tobylou8 likes this.
  6. bumblebee

    bumblebee Fortissimo User

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    Some topics are timeless? I frequently find myself reading such threads not realising the original posting date and finding the responses as useful (or not) today as they were months or years ago. Also, with new members coming to the forum in the meantime there may well be new points of view or experiences which are worth hearing about.

    --bumblebee
     
  7. tobylou8

    tobylou8 Utimate User

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    I remember reading an article several years ago about a trumpet player who had his own band. Back in those days, most traveling was by bus. Between gigs this guy would annoy the crap out of the band. They got so tired of all the "weird" noises he would make with his lips and mouthpiece while traveling, they made him sit in the back of his bus. This same guy would also do the same thing in hotels and restaurants. The guys told him it was really obnoxious. He explained he was exercising his chops to stay in shape when he wasn't able to play. Who was this player you say? None other than Bill Chase (doesn't seem to have harmed his playing)! For him and for me, it is about developing total control of the muscles that make up your embouchure. If you cannot control your embouchure, you cannot control your sound. I don't care if anybody else lip buzz'z, it's a personal choice, I will. If it's good enough and worked for Bill Chase, it'll work for Tobylou.:play:
     
  8. BrotherBACH

    BrotherBACH Piano User

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    This is an easy one to resolve. I once asked Pops McLaughlin what he thought of the Bud Brisbois mouthpiece exercise wherein you hold the opposite end with your lips while bent over facing the ground. It really burns the corners. I loved it.

    He stated that it was inappropriate for beginners or early comeback players to do such an intense exercise. We basically do not have the strength or experience, so all it does an early stage make the chop stiff and inflexible. He continued to say don't do what the professionals do, do what they "did" to become professionals.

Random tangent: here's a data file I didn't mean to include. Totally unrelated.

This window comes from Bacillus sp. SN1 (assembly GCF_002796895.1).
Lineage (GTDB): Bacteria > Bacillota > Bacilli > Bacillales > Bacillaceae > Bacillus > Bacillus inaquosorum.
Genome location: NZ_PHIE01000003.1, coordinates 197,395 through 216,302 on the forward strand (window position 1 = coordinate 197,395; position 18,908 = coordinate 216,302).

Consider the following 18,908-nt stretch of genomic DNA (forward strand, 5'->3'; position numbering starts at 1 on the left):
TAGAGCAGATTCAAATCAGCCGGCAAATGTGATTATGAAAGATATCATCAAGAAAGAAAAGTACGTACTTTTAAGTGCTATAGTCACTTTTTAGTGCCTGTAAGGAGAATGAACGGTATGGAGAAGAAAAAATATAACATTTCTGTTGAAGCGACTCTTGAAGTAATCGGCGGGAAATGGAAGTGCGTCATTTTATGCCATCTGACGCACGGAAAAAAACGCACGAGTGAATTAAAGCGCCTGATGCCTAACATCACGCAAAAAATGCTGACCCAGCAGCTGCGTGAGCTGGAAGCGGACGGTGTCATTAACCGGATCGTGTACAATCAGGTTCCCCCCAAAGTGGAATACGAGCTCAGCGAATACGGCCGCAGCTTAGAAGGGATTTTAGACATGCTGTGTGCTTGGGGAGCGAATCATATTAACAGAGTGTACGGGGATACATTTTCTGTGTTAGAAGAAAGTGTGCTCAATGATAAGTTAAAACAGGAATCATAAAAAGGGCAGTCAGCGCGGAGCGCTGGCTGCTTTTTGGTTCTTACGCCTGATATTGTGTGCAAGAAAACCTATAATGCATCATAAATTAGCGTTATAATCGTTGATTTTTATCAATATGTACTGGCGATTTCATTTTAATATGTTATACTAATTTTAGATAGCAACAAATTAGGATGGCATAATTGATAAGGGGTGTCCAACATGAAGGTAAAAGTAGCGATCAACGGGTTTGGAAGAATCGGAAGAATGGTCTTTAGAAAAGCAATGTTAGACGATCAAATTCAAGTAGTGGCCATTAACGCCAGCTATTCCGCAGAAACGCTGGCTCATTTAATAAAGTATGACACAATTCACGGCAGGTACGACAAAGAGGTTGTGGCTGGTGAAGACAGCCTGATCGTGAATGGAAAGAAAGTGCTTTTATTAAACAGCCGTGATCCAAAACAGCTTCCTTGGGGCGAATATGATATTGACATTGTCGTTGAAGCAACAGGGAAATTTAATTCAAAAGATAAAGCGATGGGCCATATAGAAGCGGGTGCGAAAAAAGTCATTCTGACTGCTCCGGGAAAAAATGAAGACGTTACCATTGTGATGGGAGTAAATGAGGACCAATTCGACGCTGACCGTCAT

Coltrane was a professional who knew what he was doing. He had already perfected his coordination and knew how to maintain it, so he knew how to apply resistance to get the exact training effect he wanted. Such a strategy would be disastrous for anyone else not nearly his level because the additional resistance does alter coordination and would be counterproductive for anyone still low on the learning curve.

    The same thing applies to any other "unique" training method used by pros.

    BrotherBACH
     
  9. tobylou8

    tobylou8 Utimate User

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    I totally agree when it comes to extreme exercises used by the pro's. However, I do not see lip/mpc buzzing as extreme exercises. To me, they are the most basic things a player can do from day one. It is the foundation on which the "house" is built. I have read where some brass academies don't let the players touch a horn for 2 weeks until they grasp the concept of your lips produce the sound, the horn is simply the amplifier. All they do is lip exercises and theory those 2 weeks. I have said in earlier posts this is an overlooked part of trumpet pedagogy.
     
    Last edited: Feb 19, 2011
  10. BrotherBACH

    BrotherBACH Piano User

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    Very true. I have read that in several method books I own. I was referring to the resistance thing in the earlier posts. I also agree that lip buzzing can be a very good thing, especially for learning how to focus your air, but also refer back to the D.H.L Clarke quote I posted.

    BrotherBACH